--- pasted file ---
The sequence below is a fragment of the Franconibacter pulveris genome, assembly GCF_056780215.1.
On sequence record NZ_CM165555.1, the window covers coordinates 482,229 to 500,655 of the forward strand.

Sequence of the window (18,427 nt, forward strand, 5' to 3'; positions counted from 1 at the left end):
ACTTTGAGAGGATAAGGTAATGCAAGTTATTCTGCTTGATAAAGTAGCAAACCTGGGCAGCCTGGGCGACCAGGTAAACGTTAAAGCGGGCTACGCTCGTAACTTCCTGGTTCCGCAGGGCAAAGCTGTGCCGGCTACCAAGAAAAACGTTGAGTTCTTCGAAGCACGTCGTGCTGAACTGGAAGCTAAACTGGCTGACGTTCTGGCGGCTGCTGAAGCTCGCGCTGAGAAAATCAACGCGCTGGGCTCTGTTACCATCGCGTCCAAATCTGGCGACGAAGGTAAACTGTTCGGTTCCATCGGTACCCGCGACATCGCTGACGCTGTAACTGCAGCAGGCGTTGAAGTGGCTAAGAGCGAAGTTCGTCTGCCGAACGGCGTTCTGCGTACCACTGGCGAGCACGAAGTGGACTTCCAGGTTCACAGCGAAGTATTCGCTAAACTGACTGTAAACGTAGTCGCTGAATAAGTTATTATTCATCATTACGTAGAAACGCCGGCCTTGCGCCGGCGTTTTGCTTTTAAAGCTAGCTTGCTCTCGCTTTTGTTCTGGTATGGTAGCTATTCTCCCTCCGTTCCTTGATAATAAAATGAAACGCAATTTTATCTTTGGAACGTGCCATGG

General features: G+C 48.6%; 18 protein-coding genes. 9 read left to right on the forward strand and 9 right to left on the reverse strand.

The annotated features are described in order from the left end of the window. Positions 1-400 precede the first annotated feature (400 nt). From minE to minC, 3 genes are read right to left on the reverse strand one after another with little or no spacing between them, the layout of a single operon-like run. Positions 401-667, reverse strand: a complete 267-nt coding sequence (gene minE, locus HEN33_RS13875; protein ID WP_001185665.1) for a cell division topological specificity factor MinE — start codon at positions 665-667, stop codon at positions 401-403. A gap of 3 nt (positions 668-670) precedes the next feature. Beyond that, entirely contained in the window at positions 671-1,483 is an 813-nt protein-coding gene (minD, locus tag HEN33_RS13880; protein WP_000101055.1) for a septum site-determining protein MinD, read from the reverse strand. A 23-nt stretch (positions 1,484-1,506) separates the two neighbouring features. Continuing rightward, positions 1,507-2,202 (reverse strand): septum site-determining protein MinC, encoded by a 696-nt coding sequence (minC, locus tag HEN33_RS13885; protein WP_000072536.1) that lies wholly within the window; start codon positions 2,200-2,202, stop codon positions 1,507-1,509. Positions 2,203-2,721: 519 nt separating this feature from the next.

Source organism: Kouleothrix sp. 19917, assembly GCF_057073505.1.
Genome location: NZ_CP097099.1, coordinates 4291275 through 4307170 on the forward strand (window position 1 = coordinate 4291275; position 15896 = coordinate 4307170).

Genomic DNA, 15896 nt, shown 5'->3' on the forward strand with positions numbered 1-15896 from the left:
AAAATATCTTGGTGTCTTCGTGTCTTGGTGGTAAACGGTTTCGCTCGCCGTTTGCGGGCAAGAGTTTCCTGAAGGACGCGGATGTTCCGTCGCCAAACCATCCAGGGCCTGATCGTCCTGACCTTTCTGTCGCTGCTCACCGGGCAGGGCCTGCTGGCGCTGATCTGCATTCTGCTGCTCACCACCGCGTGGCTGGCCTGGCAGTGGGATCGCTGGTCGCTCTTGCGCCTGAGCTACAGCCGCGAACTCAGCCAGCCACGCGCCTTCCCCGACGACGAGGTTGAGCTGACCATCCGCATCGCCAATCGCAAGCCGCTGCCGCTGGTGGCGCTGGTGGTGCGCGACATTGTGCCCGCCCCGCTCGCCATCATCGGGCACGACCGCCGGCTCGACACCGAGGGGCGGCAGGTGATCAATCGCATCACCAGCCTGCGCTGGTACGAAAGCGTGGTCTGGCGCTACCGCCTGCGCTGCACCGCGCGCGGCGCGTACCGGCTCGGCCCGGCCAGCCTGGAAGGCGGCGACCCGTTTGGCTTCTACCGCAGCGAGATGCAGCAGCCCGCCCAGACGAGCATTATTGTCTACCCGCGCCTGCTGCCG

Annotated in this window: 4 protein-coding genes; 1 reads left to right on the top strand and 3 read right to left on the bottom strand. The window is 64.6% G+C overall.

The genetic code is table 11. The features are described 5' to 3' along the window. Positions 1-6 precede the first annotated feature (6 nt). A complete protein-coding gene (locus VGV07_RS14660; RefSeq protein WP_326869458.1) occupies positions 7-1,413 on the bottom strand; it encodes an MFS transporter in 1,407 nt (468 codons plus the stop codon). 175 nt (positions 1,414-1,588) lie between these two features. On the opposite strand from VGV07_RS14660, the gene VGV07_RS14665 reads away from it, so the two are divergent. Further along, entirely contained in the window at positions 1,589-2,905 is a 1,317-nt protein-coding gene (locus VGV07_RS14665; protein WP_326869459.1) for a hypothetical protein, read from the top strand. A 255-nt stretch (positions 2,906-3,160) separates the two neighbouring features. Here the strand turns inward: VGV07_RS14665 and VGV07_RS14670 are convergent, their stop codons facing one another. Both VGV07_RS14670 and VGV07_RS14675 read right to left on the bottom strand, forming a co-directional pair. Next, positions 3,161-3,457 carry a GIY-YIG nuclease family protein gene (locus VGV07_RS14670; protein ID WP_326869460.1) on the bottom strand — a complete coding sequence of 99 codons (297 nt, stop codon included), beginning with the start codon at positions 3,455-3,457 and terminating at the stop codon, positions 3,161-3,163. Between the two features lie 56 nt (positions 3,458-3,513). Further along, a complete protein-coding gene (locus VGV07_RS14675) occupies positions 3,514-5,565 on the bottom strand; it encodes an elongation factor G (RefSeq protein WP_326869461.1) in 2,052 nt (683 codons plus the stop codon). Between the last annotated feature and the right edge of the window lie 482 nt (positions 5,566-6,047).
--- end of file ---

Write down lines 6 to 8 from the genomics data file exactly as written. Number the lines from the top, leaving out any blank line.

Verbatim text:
The annotated features are described in order from the left end of the window. Positions 1-400 precede the first annotated feature (400 nt). From minE to minC, 3 genes are read right to left on the reverse strand one after another with little or no spacing between them, the layout of a single operon-like run. Positions 401-667, reverse strand: a complete 267-nt coding sequence (gene minE, locus HEN33_RS13875; protein ID WP_001185665.1) for a cell division topological specificity factor MinE — start codon at positions 665-667, stop codon at positions 401-403. A gap of 3 nt (positions 668-670) precedes the next feature. Beyond that, entirely contained in the window at positions 671-1,483 is an 813-nt protein-coding gene (minD, locus tag HEN33_RS13880; protein WP_000101055.1) for a septum site-determining protein MinD, read from the reverse strand. A 23-nt stretch (positions 1,484-1,506) separates the two neighbouring features. Continuing rightward, positions 1,507-2,202 (reverse strand): septum site-determining protein MinC, encoded by a 696-nt coding sequence (minC, locus tag HEN33_RS13885; protein WP_000072536.1) that lies wholly within the window; start codon positions 2,200-2,202, stop codon positions 1,507-1,509. Positions 2,203-2,721: 519 nt separating this feature from the next.

Source organism: Kouleothrix sp. 19917, assembly GCF_057073505.1.
Genome location: NZ_CP097099.1, coordinates 4291275 through 4307170 on the forward strand (window position 1 = coordinate 4291275; position 15896 = coordinate 4307170).